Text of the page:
Strangulating obstruction of the bowel: a reevaluation of radiographic criteria

D Bryk
AJR. American Journal of Roentgenology 1978, 130 (5): 835-43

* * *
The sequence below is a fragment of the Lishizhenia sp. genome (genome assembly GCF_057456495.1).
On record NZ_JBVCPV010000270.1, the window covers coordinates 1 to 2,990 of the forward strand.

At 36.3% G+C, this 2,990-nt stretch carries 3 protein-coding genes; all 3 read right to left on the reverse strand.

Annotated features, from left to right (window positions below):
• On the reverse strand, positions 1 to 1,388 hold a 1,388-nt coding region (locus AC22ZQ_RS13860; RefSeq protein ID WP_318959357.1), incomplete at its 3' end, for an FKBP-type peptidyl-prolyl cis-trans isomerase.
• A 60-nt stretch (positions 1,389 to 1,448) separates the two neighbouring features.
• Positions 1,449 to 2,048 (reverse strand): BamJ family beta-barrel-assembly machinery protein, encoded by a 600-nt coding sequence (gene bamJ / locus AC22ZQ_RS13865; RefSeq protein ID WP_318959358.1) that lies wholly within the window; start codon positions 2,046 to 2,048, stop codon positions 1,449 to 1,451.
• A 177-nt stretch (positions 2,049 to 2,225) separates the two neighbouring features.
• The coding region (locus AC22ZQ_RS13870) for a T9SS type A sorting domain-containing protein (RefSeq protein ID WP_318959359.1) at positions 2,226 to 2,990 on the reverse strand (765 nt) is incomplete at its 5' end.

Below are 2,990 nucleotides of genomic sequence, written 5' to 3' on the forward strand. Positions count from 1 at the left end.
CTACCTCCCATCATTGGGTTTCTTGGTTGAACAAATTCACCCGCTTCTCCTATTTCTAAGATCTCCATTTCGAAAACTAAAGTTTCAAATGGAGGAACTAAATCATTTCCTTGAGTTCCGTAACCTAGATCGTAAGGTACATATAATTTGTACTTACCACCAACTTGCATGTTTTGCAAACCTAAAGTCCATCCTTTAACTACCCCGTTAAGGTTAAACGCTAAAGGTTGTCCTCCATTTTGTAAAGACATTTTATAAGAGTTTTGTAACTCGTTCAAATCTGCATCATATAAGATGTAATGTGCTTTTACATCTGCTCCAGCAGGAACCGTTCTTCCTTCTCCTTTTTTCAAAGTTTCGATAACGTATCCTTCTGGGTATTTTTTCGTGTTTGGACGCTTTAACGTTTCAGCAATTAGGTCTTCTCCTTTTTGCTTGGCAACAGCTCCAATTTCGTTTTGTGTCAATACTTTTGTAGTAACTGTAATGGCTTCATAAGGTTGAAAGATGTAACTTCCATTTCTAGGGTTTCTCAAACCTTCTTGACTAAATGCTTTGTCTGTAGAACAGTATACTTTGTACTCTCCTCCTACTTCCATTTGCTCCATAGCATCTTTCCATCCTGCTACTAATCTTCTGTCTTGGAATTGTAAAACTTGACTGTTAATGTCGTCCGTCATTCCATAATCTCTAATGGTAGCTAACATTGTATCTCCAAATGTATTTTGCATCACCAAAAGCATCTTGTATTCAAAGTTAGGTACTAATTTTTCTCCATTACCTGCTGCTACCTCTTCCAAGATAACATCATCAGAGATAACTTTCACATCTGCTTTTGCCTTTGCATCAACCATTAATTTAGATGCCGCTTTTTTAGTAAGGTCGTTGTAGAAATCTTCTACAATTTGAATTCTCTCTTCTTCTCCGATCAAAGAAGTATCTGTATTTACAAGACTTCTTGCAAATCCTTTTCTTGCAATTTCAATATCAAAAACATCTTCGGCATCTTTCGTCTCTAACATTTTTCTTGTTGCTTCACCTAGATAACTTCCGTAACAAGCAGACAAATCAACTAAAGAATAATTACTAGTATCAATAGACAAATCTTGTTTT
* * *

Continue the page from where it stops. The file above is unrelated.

Fifty consecutive cases of strangulating obstruction were compared with 100 consecutive cases of surgically proven simple obstruction due to adhesions or hernia. All cases were studied by the usual supine and either erect or decubitus abdominal films, and by two successive supine films made at 5 min intervals. Radiographic criteria previously described as signs of possible strangulation were evaluated in the two series. Reduced activity of the small bowel loops on the successive supine films was the only frequent sign (58% of the cases with strangulating obstruction) which showed a statistically significant difference in incidence between the two groups. Other signs seen with some frequency (22%-28% of the group with strangulation) were long air-fluid levels, loss of valvulae conniventes, retention of bubbly fecal matter in the right colon, and predominance of fluid-filled loops; however, they occurred with the same frequency in simple obstruction. The more specific signs of bowel congestion and necrosis (i.e., a narrow rigid loop or intramural gas) were seen in 10% and 2% of the cases, respectively. Only the incidence of a narrow rigid loop in strangulation reached statistical significance. This study confirms the difficulty of diagnosing strangulating obstruction using plain films of the abdomen. Successive abdominal films were shown to be valuable in providing information about small bowel activity, which can help in the differential diagnosis.

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